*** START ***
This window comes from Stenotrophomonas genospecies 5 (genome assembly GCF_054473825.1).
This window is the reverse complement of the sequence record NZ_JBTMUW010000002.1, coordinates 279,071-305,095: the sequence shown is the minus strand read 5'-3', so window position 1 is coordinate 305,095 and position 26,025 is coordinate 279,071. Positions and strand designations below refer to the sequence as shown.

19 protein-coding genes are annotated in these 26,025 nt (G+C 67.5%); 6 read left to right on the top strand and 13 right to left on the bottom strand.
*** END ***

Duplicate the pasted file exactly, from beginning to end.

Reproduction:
This window comes from Stenotrophomonas genospecies 5 (genome assembly GCF_054473825.1).
This window is the reverse complement of the sequence record NZ_JBTMUW010000002.1, coordinates 279,071-305,095: the sequence shown is the minus strand read 5'-3', so window position 1 is coordinate 305,095 and position 26,025 is coordinate 279,071. Positions and strand designations below refer to the sequence as shown.

19 protein-coding genes are annotated in these 26,025 nt (G+C 67.5%); 6 read left to right on the top strand and 13 right to left on the bottom strand.